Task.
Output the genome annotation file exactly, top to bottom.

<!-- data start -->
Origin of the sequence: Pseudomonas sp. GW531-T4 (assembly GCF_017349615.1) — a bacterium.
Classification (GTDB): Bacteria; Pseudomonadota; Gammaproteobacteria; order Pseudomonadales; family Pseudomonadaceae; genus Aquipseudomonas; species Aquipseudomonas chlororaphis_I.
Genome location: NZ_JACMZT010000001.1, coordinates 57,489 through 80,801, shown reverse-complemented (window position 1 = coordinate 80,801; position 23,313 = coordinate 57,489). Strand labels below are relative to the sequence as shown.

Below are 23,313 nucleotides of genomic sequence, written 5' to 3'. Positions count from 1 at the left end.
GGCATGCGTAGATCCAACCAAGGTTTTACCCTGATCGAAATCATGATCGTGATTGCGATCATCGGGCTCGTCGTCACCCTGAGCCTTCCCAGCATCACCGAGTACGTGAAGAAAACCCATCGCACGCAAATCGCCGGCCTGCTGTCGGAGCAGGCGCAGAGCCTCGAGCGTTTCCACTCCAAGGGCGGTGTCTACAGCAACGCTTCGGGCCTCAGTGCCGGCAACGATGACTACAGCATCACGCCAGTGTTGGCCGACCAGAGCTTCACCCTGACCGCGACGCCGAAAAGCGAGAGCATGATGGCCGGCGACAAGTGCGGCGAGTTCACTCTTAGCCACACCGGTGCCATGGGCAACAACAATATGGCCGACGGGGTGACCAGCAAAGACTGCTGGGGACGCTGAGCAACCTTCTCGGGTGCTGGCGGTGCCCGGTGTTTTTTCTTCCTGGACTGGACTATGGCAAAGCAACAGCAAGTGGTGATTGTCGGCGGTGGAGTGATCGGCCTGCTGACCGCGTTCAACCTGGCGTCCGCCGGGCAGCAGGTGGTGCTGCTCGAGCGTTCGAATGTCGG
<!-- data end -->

Origin of the sequence: Pseudomonas sp. GW531-T4 (assembly GCF_017349615.1) — a bacterium.
Classification (GTDB): Bacteria; Pseudomonadota; Gammaproteobacteria; order Pseudomonadales; family Pseudomonadaceae; genus Aquipseudomonas; species Aquipseudomonas chlororaphis_I.
Genome location: NZ_JACMZT010000001.1, coordinates 57,489 through 80,801, shown reverse-complemented (window position 1 = coordinate 80,801; position 23,313 = coordinate 57,489). Strand labels below are relative to the sequence as shown.

Below are 23,313 nucleotides of genomic sequence, written 5' to 3'. Positions count from 1 at the left end.
GGCATGCGTAGATCCAACCAAGGTTTTACCCTGATCGAAATCATGATCGTGATTGCGATCATCGGGCTCGTCGTCACCCTGAGCCTTCCCAGCATCACCGAGTACGTGAAGAAAACCCATCGCACGCAAATCGCCGGCCTGCTGTCGGAGCAGGCGCAGAGCCTCGAGCGTTTCCACTCCAAGGGCGGTGTCTACAGCAACGCTTCGGGCCTCAGTGCCGGCAACGATGACTACAGCATCACGCCAGTGTTGGCCGACCAGAGCTTCACCCTGACCGCGACGCCGAAAAGCGAGAGCATGATGGCCGGCGACAAGTGCGGCGAGTTCACTCTTAGCCACACCGGTGCCATGGGCAACAACAATATGGCCGACGGGGTGACCAGCAAAGACTGCTGGGGACGCTGAGCAACCTTCTCGGGTGCTGGCGGTGCCCGGTGTTTTTTCTTCCTGGACTGGACTATGGCAAAGCAACAGCAAGTGGTGATTGTCGGCGGTGGAGTGATCGGCCTGCTGACCGCGTTCAACCTGGCGTCCGCCGGGCAGCAGGTGGTGCTGCTCGAGCGTTCGAATGTCGG